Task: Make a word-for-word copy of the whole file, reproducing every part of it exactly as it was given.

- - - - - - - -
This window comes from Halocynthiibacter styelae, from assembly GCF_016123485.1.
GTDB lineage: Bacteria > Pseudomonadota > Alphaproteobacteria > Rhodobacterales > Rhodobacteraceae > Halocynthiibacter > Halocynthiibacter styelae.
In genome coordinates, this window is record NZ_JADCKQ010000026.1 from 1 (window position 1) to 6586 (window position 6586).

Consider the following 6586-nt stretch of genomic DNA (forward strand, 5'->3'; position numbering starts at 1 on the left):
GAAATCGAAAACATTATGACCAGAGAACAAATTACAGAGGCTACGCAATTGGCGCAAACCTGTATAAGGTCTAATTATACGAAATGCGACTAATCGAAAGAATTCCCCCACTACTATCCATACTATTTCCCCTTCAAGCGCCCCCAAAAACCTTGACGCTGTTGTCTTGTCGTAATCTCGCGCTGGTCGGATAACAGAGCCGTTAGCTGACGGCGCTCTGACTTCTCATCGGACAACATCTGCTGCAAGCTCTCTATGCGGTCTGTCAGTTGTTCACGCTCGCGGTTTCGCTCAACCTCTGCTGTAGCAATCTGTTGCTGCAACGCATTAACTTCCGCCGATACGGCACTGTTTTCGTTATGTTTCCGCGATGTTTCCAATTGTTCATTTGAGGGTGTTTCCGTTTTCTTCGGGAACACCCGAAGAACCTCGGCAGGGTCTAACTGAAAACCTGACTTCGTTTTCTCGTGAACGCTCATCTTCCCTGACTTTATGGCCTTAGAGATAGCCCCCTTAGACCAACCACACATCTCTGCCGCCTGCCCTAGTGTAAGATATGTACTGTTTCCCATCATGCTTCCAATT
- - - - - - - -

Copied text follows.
This window comes from Halocynthiibacter styelae, from assembly GCF_016123485.1.
GTDB lineage: Bacteria > Pseudomonadota > Alphaproteobacteria > Rhodobacterales > Rhodobacteraceae > Halocynthiibacter > Halocynthiibacter styelae.
In genome coordinates, this window is record NZ_JADCKQ010000026.1 from 1 (window position 1) to 6586 (window position 6586).

Consider the following 6586-nt stretch of genomic DNA (forward strand, 5'->3'; position numbering starts at 1 on the left):
GAAATCGAAAACATTATGACCAGAGAACAAATTACAGAGGCTACGCAATTGGCGCAAACCTGTATAAGGTCTAATTATACGAAATGCGACTAATCGAAAGAATTCCCCCACTACTATCCATACTATTTCCCCTTCAAGCGCCCCCAAAAACCTTGACGCTGTTGTCTTGTCGTAATCTCGCGCTGGTCGGATAACAGAGCCGTTAGCTGACGGCGCTCTGACTTCTCATCGGACAACATCTGCTGCAAGCTCTCTATGCGGTCTGTCAGTTGTTCACGCTCGCGGTTTCGCTCAACCTCTGCTGTAGCAATCTGTTGCTGCAACGCATTAACTTCCGCCGATACGGCACTGTTTTCGTTATGTTTCCGCGATGTTTCCAATTGTTCATTTGAGGGTGTTTCCGTTTTCTTCGGGAACACCCGAAGAACCTCGGCAGGGTCTAACTGAAAACCTGACTTCGTTTTCTCGTGAACGCTCATCTTCCCTGACTTTATGGCCTTAGAGATAGCCCCCTTAGACCAACCACACATCTCTGCCGCCTGCCCTAGTGTAAGATATGTACTGTTTCCCATCATGCTTCCAATT